Cured Whole Muscle Meat 102 - Brining vs Injecting


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    Cured Whole Muscle Meat 102 - Brining vs Injecting

    Attend this entry level class from Meatgistics University by watching the video, reading the article and post any questions you have!

    Injector and Brining

    What Is Brining/Pickling?

    Brining and Pickling are terms that are often used interchangeably. Both terms refer to the practice of soaking a whole muscle cut of meat in a solution that contains salt, spices and a cure or curing agent. These methods rely on osmosis to get the solution to penetrate the cellular structure of the meat.

    What is Injecting?

    Injecting is the act of taking a water-soluble solution (one that will fully dissolve in water) and inject that directly into a food item that you plan on cooking. There are many different types of injectors used in meat processing, from small syringe-like injectors up to large-scale commercial equipment. You can inject cures, marinades or additives directly into your meat.

    Benefits of Brining

    This is the traditional, or old world way of curing meat. Some will argue that it imparts a superior flavor and that the cure is more evenly distributed throughout the meat. You can also use particles that are too large to flow through an injector when brining, the particle still will not go into the meat but some of the flavors will.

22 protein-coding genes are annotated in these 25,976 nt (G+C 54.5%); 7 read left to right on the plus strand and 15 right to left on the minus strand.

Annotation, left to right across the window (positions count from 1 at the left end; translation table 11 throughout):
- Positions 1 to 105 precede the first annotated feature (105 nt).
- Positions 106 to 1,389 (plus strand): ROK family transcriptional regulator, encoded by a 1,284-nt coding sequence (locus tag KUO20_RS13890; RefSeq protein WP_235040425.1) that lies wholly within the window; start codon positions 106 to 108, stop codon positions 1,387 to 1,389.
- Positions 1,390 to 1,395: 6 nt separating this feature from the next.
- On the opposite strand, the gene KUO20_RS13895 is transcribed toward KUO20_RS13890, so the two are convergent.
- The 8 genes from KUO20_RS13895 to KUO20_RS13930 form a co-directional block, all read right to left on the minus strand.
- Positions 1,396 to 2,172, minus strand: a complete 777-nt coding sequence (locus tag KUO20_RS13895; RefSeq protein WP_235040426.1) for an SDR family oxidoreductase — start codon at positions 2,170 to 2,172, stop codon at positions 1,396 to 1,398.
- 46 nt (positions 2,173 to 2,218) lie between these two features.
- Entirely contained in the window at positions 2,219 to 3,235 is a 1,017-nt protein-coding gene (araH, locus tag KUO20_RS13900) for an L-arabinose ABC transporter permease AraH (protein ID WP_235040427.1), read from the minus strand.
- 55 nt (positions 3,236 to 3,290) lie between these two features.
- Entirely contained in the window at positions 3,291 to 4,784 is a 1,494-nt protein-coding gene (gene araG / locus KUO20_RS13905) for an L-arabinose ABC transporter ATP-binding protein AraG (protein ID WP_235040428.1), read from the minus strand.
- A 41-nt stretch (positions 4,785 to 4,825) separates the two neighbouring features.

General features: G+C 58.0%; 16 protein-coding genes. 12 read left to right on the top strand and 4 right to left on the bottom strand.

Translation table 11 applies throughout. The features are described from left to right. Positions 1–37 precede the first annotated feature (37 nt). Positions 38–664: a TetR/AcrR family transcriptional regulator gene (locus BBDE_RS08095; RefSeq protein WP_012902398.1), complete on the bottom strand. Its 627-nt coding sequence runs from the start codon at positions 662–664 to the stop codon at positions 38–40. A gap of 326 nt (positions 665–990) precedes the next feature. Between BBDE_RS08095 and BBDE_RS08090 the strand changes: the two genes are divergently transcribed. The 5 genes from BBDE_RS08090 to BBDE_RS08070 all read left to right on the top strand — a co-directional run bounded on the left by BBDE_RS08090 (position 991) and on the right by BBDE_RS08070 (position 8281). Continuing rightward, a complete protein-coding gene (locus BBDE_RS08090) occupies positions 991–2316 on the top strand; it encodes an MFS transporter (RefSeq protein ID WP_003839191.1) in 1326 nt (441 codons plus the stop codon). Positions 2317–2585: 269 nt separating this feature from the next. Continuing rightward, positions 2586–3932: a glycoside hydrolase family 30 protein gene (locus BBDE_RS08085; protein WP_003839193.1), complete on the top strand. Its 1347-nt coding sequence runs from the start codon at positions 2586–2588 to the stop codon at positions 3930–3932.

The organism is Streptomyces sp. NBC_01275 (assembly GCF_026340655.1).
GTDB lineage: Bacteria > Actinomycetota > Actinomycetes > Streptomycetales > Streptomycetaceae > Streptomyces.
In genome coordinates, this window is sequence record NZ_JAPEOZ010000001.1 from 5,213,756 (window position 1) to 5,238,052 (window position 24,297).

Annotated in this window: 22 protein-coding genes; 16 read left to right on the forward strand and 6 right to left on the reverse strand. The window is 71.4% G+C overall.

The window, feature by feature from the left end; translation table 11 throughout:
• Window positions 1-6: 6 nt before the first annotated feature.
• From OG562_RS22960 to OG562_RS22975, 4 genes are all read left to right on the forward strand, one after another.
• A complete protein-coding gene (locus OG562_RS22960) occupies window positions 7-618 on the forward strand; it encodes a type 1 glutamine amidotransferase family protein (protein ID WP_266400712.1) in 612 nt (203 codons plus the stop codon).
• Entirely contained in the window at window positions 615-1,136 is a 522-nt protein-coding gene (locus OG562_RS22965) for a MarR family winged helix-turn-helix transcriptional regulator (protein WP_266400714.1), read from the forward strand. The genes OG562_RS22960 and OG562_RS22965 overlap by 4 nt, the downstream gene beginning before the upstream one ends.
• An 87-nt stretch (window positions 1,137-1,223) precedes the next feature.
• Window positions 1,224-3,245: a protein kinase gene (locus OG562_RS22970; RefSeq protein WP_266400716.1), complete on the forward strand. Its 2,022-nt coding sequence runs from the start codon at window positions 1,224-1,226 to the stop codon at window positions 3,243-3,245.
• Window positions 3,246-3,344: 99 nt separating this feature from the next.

Benefits of Injecting

    By injecting your solution directly into the meat you are greatly speeding up the process. A normal cure will penetrate at a rate of about 1 inch per day, so you while you might be waiting 5-7 days for a ham to be ready when brining you are ready to smoke or cook just hours after injecting.

    Other Methods

    Multi-Needle Injectors - These are machines that will inject a solution, sometimes a cure, through many needles deep into the muscle. These can be large commercials machines like the Promarks MSK-195 Brine Injector or a simple attachment to a Stainless Steel Injector Unit

    Vacuum Tumbling - A large-scale commercial operation will often inject a solution with a Multi-Needle Injector and then vacuum tumble it for a short period of time and then go directly to the smokehouse. This takes the cure time for a large ham from 5-7 days down to a few short hours.

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  • @rodneycaudill ok ok, y’all are convincing me. I will look more at the vacuum chamber. Thanks for y’alls input!

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  • R

    I bought a chamber vacmaster vp 120 from waltons over a year ago, and it works great. just don’t get nothing inside the bag where it seals the bag.

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  • @Jonathon
    We’ll that was the first thing that came to mind the first batch i ever made. had a cold beer in hand and was sampling one and closed my eyes to savor the moment and the smoke aroma smelled just like i had a lit cigar in my mouth thus the term [meat cigars]

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